Fortunately, the standard has a handy list of those (§ 5 [expr] ¶ 8):
In some contexts, unevaluated operands appear (5.2.8, 5.3.3, 5.3.7, 22.214.171.124). An unevaluated operand is not evaluated. An unevaluated operand is considered a full-expression.
Let's look at these in detail.
I will use the following declarations in my examples. The declared functions are never defined anywhere so if a call to them appears in an evaluated context, the program is ill-formed and we will get a link-time error. Calling them in an unevaluated context is fine, however.
int foo(); // never defined anywhere
static widget& get_instance(); // never defined anywhere
§ 5.2.8 [expr.typeid] ¶ 3:
typeid is applied to an expression other than a glvalue of a polymorphic class type, the result refers to a
std::type_info object representing the static type of the expression. Lvalue-to-rvalue (4.1), array-to-pointer (4.2), and function-to-pointer (4.3) conversions are not applied to the expression. If the type of the expression is a class type, the class shall be completely-defined. The expression is an unevaluated operand
Note the emphasized exception for polymorphic classes (a
class with at least one
Therefore, this is okay
typeid( foo() )
and yields a
std::type_info object for
int while this
typeid( widget::get_instance() )
is not and will probably produce a link-time error. It has to evaluate the operand because the dynamic type is determined by looking up the
vptr at run-time.
<rant>I find it quite confusing that the fact whether or not the static type of the operand is polymorphic changes the semantics of the operator in such dramatic, yet subtle, ways.</rant>
§ 5.3.3 [expr.sizeof] ¶ 1:
sizeof operator yields the number of bytes in the object representation of its operand. The operand is either an expression, which is an unevaluated operand (Clause 5), or a parenthesized type-id. The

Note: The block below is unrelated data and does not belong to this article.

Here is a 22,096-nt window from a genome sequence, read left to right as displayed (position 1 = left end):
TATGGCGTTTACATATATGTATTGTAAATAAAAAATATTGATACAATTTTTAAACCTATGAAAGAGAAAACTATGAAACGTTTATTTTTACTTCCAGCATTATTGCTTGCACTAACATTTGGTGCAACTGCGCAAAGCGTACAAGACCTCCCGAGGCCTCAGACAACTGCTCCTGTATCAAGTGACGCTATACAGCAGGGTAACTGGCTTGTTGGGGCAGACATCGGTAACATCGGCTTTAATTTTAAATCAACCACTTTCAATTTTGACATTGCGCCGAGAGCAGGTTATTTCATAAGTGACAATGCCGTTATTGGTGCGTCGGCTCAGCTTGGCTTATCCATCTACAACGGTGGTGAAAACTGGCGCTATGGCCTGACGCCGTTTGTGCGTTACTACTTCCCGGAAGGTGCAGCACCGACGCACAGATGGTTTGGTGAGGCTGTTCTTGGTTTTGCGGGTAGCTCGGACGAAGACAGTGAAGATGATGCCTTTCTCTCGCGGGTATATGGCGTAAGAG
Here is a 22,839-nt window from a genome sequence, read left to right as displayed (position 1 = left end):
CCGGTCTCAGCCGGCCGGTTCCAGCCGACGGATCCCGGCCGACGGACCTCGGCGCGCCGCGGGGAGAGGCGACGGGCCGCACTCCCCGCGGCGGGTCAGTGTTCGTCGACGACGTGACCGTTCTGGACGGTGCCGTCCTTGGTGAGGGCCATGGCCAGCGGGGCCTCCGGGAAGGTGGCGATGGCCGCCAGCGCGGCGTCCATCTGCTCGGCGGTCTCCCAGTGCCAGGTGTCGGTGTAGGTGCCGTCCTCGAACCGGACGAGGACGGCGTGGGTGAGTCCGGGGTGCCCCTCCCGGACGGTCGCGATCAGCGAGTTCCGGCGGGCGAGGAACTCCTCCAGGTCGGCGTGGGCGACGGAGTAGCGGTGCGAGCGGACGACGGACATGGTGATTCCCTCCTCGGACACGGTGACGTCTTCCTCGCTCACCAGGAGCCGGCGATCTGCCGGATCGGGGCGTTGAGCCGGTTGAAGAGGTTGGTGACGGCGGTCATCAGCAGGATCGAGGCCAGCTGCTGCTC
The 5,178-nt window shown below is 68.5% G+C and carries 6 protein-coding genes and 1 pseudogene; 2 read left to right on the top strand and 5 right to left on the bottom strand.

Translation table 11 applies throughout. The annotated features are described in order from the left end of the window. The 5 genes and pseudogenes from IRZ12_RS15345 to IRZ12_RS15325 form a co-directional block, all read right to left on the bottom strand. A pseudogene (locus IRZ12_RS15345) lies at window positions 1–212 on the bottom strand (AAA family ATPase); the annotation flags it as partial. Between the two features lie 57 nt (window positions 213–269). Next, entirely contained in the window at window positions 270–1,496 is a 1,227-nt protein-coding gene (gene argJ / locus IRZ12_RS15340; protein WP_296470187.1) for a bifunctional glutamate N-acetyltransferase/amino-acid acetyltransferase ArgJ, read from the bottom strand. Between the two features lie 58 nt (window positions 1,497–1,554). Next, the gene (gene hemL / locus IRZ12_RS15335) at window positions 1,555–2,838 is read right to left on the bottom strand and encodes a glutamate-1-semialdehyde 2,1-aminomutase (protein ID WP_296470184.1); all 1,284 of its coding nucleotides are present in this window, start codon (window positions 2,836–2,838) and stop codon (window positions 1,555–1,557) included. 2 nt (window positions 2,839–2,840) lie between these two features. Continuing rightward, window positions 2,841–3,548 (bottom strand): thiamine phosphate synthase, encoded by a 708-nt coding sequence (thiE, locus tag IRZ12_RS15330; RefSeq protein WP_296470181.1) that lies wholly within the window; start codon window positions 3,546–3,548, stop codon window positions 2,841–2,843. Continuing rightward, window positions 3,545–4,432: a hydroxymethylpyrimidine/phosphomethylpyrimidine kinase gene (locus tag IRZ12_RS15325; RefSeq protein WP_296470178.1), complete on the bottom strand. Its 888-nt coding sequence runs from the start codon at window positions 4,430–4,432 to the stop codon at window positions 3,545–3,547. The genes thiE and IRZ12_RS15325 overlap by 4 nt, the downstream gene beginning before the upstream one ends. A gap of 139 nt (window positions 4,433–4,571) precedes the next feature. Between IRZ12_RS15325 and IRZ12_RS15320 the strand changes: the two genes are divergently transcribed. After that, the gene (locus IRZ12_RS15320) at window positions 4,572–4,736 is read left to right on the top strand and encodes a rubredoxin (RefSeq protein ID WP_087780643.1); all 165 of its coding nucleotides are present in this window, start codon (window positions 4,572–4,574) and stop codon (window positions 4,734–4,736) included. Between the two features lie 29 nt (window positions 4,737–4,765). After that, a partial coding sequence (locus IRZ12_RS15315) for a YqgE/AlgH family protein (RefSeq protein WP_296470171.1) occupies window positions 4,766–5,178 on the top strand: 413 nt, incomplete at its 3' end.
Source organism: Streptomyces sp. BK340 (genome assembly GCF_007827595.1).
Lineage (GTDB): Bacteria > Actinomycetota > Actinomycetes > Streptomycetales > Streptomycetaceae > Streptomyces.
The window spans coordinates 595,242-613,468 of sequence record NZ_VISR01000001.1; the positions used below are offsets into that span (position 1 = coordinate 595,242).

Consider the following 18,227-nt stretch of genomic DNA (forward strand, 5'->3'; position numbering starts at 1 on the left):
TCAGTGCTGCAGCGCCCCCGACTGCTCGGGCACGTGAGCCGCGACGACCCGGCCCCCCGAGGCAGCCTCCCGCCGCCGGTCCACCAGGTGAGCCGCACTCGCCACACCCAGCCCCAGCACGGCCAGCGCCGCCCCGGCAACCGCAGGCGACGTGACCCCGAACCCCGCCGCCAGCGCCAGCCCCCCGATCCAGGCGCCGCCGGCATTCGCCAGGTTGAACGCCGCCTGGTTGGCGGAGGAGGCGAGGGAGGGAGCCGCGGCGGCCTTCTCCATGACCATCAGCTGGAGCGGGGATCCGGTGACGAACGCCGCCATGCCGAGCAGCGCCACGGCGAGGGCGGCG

sizeof operator shall not be applied to an expression that has function or incomplete type, to an enumeration type whose underlying type is not fixed before all its enumerators have been declared, to the parenthesized name of such types, or to a glvalue that designates a bit-field.
sizeof( foo() )
is perfectly fine and equivalent to
sizeof( widget::get_instance() )
is allowed too. Note, however, that it is equivalent to
sizeof(widget) and therefore probably not very useful on a polymorphic
§ 5.3.7 [expr.unary.noexcept] ¶ 1:
noexcept operator determines whether the evaluation of its operand, which is an unevaluated operand (Clause 5), can throw an exception (15.1).
noexcept( foo() )
is valid and evaluates to
Here is a more realistic example that is also valid.
void bar() noexcept(noexcept( widget::get_instance() ));
Note that only the inner
noexcept is the operator while the outer is the specifier.
§ 126.96.36.199 [dcl.type.simple] ¶ 4.4:
The operand of the
decltype specifier is an unevaluated operand (Clause 5).
decltype( foo() ) n = 42;
declares a variable
n of type
int and initializes it with the value 42.
auto baz() -> decltype( widget::get_instance() );
declares a function
baz that takes no arguments and
And that's all there are (as of C++14).